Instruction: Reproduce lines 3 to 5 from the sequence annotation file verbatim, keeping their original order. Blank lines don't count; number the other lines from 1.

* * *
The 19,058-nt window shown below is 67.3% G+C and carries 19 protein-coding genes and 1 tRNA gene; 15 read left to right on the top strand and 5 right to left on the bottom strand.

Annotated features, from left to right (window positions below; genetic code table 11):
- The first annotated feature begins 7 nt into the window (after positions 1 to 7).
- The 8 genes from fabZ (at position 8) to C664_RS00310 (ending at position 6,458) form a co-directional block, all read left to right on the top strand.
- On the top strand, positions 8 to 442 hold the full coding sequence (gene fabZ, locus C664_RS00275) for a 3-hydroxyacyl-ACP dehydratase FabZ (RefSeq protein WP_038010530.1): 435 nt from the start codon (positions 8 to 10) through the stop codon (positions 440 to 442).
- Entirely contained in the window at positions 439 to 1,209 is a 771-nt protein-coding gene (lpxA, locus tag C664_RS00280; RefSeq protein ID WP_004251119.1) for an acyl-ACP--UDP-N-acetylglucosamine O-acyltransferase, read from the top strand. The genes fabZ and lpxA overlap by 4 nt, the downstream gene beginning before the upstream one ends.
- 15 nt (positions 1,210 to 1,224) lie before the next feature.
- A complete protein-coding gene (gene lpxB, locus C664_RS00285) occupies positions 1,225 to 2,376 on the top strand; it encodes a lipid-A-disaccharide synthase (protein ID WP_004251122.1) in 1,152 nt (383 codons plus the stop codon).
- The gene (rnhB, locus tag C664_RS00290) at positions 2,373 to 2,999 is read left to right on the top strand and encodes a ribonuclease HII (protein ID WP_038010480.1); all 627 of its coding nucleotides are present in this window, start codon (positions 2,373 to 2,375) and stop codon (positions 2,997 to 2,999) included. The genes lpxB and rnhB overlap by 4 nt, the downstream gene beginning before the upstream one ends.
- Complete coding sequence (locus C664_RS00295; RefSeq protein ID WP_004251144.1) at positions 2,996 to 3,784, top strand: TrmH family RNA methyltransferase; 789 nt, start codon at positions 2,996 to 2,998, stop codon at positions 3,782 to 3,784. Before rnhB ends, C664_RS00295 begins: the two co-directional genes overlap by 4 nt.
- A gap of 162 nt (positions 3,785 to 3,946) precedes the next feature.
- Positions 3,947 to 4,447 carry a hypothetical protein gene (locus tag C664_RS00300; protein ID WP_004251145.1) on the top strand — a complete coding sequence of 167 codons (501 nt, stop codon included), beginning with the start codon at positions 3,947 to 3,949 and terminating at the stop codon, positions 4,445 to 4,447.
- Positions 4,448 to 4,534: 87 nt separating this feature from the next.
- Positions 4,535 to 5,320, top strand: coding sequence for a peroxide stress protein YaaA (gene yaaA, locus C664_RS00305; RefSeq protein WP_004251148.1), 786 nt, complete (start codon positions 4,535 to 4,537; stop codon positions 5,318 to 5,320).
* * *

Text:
- The first annotated feature begins 7 nt into the window (after positions 1 to 7).
- The 8 genes from fabZ (at position 8) to C664_RS00310 (ending at position 6,458) form a co-directional block, all read left to right on the top strand.
- On the top strand, positions 8 to 442 hold the full coding sequence (gene fabZ, locus C664_RS00275) for a 3-hydroxyacyl-ACP dehydratase FabZ (RefSeq protein WP_038010530.1): 435 nt from the start codon (positions 8 to 10) through the stop codon (positions 440 to 442).